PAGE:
26 November 2011

Look North More Often

A sentiment with which all readers of this blog will concur, I hope. It comes from a piece by Kevin Crossley-Holland in 'The Week in Books' column in the Guardian (it's apparently not on their website, so you'll just have to go out and buy the paper!). He is a spokesperson for the Norwegian Christmas tree project in Trafalgar Square ('Look North More Often' being their motto), and writes evocatively of going deep into the forest to select and remove the big tree, and the 'death-in-life, life-in-death' feeling you get at such a moment, when the tree of life is felled but comes to a kind of new life with its lights for the festive season. At such moments, we think of the dreadful year the Norwegians have had, and how bravely they have borne it.

And just to cheer things up, though it is a bit early for the festive season, I append a photo of a delightful tree-bearer I picked up in the Sally Army shop in Majorstua, on my most recent visit to Oslo.

11 November 2011

Vatnsdœla Saga

After a lightning trip to Oslo on academic business last week, your intrepid blogstress was off on her rambles again, this time the annual postgraduate field trip to the north-west of England with some enthusiastic students. The cultural high point, as ever, was the Gosforth Cross, though all the familiar old hogbacks, runes and place-names we visited were also wonderful. But for a stunning landscape, the undoubted gem was, as ever, our overnight stay in Wasdale.

Although Wasdale in Cumberland is not so very like Vatnsdalr in Iceland (about which I blogged recently), it is after all the same name, and since my return I have amused myself by seeking out some parallels between the two. It had always struck me that the account in ch. 15 of Vatnsdœla saga of Ingimundr's arrival in Vatnsdalr must represent the reactions of many a Viking settler to their new homeland, wherever that may have been. As Ingimundr said:
'... ek sé nú ok land at víðleika með vexti, ok ef þar fylgja kosti, þá má þat vera, at hér sé vel byggjanda.'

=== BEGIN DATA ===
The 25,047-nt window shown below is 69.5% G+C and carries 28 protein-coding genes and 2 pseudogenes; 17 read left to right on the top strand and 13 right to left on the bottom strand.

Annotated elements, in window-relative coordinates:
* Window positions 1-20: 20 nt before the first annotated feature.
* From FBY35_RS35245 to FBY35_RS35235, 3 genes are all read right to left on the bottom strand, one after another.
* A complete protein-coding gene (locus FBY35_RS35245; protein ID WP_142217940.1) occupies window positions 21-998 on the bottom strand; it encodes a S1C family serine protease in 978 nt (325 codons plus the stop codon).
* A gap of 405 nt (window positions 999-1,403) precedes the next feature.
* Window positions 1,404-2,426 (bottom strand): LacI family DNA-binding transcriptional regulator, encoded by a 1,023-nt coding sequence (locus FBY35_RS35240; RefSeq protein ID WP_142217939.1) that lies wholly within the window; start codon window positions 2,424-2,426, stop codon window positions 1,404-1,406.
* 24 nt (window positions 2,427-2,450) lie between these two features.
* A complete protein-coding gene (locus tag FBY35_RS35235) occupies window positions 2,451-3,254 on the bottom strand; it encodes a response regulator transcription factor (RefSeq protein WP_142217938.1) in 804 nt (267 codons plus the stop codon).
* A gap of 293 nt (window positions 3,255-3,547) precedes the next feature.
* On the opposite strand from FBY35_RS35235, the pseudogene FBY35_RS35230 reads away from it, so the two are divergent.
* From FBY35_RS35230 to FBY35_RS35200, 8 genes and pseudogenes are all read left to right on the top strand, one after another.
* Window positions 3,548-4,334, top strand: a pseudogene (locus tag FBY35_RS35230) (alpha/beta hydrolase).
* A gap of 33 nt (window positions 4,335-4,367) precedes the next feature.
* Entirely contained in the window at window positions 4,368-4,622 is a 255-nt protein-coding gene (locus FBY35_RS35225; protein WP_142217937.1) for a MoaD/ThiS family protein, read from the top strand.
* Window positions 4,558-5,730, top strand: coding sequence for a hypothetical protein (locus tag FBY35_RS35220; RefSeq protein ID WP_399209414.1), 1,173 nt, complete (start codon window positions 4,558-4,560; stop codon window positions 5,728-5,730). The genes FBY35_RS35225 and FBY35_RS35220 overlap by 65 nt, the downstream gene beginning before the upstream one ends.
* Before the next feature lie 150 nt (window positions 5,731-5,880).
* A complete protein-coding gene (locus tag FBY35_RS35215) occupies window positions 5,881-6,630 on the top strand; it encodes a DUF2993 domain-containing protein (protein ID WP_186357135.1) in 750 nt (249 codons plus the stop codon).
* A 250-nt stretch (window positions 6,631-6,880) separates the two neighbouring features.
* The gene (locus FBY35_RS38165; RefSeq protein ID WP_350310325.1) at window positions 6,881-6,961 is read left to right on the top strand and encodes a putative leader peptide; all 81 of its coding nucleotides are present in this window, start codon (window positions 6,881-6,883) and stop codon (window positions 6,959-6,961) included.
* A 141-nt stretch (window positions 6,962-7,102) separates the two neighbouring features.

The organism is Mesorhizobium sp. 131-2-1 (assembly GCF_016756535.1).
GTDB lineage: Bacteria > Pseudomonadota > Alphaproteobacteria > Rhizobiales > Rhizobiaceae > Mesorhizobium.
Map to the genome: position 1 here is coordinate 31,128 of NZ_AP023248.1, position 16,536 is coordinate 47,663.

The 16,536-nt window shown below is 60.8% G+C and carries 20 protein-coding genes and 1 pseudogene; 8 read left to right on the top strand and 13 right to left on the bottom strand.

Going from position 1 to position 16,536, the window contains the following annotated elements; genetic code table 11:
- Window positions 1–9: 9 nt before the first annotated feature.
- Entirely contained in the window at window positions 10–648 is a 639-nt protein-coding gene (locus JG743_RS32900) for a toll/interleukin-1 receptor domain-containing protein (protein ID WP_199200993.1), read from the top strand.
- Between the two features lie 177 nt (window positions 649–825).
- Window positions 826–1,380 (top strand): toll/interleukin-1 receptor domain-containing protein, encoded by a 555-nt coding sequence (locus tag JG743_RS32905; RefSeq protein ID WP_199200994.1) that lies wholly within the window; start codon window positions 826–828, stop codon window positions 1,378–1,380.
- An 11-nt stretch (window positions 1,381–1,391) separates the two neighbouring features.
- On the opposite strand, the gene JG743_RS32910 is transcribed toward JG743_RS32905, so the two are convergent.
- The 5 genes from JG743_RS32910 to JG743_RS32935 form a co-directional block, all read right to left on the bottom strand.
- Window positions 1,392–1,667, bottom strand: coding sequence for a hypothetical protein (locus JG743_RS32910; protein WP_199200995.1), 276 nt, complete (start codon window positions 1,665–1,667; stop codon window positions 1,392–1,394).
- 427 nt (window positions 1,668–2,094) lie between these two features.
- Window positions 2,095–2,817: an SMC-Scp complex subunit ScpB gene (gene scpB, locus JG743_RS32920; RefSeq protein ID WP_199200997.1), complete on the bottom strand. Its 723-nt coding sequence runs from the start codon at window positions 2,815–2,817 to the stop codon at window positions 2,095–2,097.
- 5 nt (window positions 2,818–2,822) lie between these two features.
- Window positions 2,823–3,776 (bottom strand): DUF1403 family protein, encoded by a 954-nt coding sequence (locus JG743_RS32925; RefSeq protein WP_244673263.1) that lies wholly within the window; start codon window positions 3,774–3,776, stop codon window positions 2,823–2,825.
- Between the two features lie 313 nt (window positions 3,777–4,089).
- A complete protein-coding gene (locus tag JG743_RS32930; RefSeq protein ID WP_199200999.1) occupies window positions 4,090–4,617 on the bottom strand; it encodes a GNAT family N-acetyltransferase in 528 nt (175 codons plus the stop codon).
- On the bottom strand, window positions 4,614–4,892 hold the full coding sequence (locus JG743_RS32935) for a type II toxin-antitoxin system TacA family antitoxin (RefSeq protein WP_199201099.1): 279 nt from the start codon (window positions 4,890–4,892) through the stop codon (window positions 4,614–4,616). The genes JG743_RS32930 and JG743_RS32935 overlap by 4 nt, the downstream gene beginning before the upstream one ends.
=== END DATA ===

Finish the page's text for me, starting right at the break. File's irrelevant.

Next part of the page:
'... I now see a land expansive in its spaciousness, and if the conditions are as good as the size, then it may be that this is a good place to settle.'
After a brief interlude in which Ingimundr's wife gives birth to a daughter by the riverside, they proceed in their explorations:
Síðan sótti liðit upp í dalinn ok sá þar góða landakosti at grösum ok skógum; var fagrt um at litask; lypti þá mjök brúnum manna.

Then the party made their way up into the valley and saw good agricultural conditions with respect to pastures and woods; it was beautiful to look at; people's brows unfurrowed.
Driving from Gosforth to Wasdale Head reveals both woods and pastures, the latter populated by large numbers of sheep (pictured above). Ingimundr, too, had lots of sheep, indeed a valley called Sauðadalr is said to have taken its name from some of his sheep which disappeared but were then found later on in the woods having spent the winter out of doors. The Herdwick sheep of Cumbria, too, are famous for their hardiness and for knowing their way around their patch. Ingimundr also had some problematic swine, and the Lake District is awash with Swin(e)dales and Grisedales. Natural resources are good too. In ch. 22 of the saga, we're told that there was veiðr mikil ... í Vatnsdalsá, bæði laxa ok annarra fiska 'much fishing ... in Vatnsdalsá, of both salmon and other kinds of fish'. Near Wasdale is Waberthwaite, the first element of which seems to come from an ON veiði-búð or 'fishing hut'.

When he died, Ingimundr was given a boat burial, presumably with a mound (ON haugr) over it. The EPNS volume for Cumberland lists some 17 minor names with 'how' in Wasdale alone, though, as Diana Whaley points out in A Dictionary of Lake District Place-Names, the element is prolific and can be used for both natural and artificial features, the latter including burial mounds. Disappointingly, the first element in the evocative Boat How was nothing to do with a burial but is from búð 'booth, hut' again.

Not that any of this proves anything at all, only that Viking settlers sought out similar landscapes, and used their well-established vocabulary to name those landscapes. But it's fun, and it's no wonder that those 19th-century antiquarians found themselves inspired by the links between Iceland and Lakeland.